VANTAGE POINT

Chris R-0851 Image by Christine Renney

He repeatedly makes his way down and comes back up. He times his visits for when the place is at its busiest, at rush hour, early in the morning and again in the evening.
He moves through quickly, weaving his way amongst them, his progress almost frenzied. Once he is clear, he slows and pushes his way back.
He has established a routine of sorts and, loitering on the outskirts, he waits. He steps out a circuit beginning at the edge of the ring road and eventually taking in the grounds of the cathedral. When the grass verge begins to widen, he makes toward a remaining section of the old city wall. There is an iron railing and, clambering, he swings himself around it and steps down onto the narrow ledge below.
In his ragged and dusty clothes he leans back against the grey stone. He can see so much from up here. It is the ideal vantage point.

Most of them have disappeared into the buildings. He watches the others, the ones still moving in and out of the shops. The tableaux from up here always looks the same but it isn’t. Some of the shoppers leave and others arrive and he is all too aware that this is constantly changing. Only during the lunch hour, when the workers emerge from the office blocks, can he be sure. And it is important that he has completed his circuit and is back here by then.
But he still has a little time and he lifts the rifle. It isn’t real but a replica. Still cost him a pretty penny though and leaving it here is risky he knows. But he can hardly carry it with him and anyhow the fact it hasn’t been taken and is just as he left it, propped up against the wall, reassures him that he hasn’t been discovered, that nobody knows.
Pushing the rifle hard against his shoulder and crouching he takes up position. Pressing his eye against the telescopic scope he picks out first one shopper, then another, and another. CLICK, CLICK, CLICK.

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9 thoughts on “VANTAGE POINT

  1. I’m sure that, at some point, most of us have felt this urge. The question is, I suppose, what is it that leads us to this point? And what, indeed, leads some to actually act upon it? A fine piece which should lead us to question the society in which we live.

    1. Thanks Chris. I’ve responded to this comment but mistakenly I didn’t hit reply but made a new comment instead, it’s cheeky I know but would you mind clicking on the post again ! Sorry!

    1. Thanks Tony – I wanted to take this character right up to the line but then leave it open as to whether he would actually take that next step.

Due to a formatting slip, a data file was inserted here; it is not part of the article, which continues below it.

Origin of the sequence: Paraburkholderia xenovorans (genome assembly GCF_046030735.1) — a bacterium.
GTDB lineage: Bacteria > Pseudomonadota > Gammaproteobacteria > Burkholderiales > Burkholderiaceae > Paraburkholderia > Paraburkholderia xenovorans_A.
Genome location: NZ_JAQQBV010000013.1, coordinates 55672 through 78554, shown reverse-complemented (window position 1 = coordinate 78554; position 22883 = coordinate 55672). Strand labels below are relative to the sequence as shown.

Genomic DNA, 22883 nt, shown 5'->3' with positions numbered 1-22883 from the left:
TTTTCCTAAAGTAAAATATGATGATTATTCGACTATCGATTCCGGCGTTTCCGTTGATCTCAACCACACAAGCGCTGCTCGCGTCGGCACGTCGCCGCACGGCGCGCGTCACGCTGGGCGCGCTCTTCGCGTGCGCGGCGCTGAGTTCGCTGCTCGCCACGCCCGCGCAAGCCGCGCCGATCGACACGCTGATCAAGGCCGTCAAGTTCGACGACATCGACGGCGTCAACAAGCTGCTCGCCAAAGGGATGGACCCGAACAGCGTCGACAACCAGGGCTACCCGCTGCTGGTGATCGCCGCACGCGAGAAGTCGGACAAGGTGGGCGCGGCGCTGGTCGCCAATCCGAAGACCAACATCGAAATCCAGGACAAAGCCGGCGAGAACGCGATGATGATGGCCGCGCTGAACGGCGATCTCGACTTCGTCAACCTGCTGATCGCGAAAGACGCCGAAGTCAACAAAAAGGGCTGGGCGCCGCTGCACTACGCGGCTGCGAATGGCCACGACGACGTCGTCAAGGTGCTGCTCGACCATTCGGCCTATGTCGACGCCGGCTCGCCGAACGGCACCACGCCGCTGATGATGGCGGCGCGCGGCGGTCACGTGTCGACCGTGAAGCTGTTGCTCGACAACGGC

2. Thank you, Chris. Sadly there are no easy answers to this but it is undeniable that many people do feel marginalised and their anger escalates and they are very susceptible to acting on it. I was talking with Christine about this and it seems that children with access to guns in the USA are likely to be the perpetrators and the victims and usually male, whereas here guns are used by male adults; for example the incidents in Dunblane, Hungerford and the crimes of Raoul Moat. If our children also had access to guns then no doubt the knife, currently the weapon of choice (or necessity?) would be replaced. Seek out Gary Younge’s book ‘A Day In The Death of America’ which Christine is reading and which I am waiting to read. Again thanks.

    1. I will certainly add this to my ‘to read’ list. I agree that ease of access leads to use, but I feel that things run a lot deeper than this. We seem to have created a society in which violence has become the ‘normal’ (and almost accepted) response to situations, particularly those over which people feel a lack of control. I’m not sure that this can be attributed to any one factor: the removal of levels of discipline, recreational activities (such as computer games) which focus on the individual rather than being social – and indeed are often violent; the fact that in such games death is seen as an inconvenient stumbling block as opposed to a finality; a political system which, for over 30 years has focussed on the individual rather than society as a whole, whilst marginalising the poor (and protecting the wealthy)…
      Each factor – and I’m sure there are more – forms a small part which combine to leave us where we are now. The biggest worry is can we reverse this situation? My fear is that the answer is probably not , partly because to do so would involve a sense of social commitment which we seem to have lost sight of.
      Sorry that I’ve gone on a bit!
      Best to you both.

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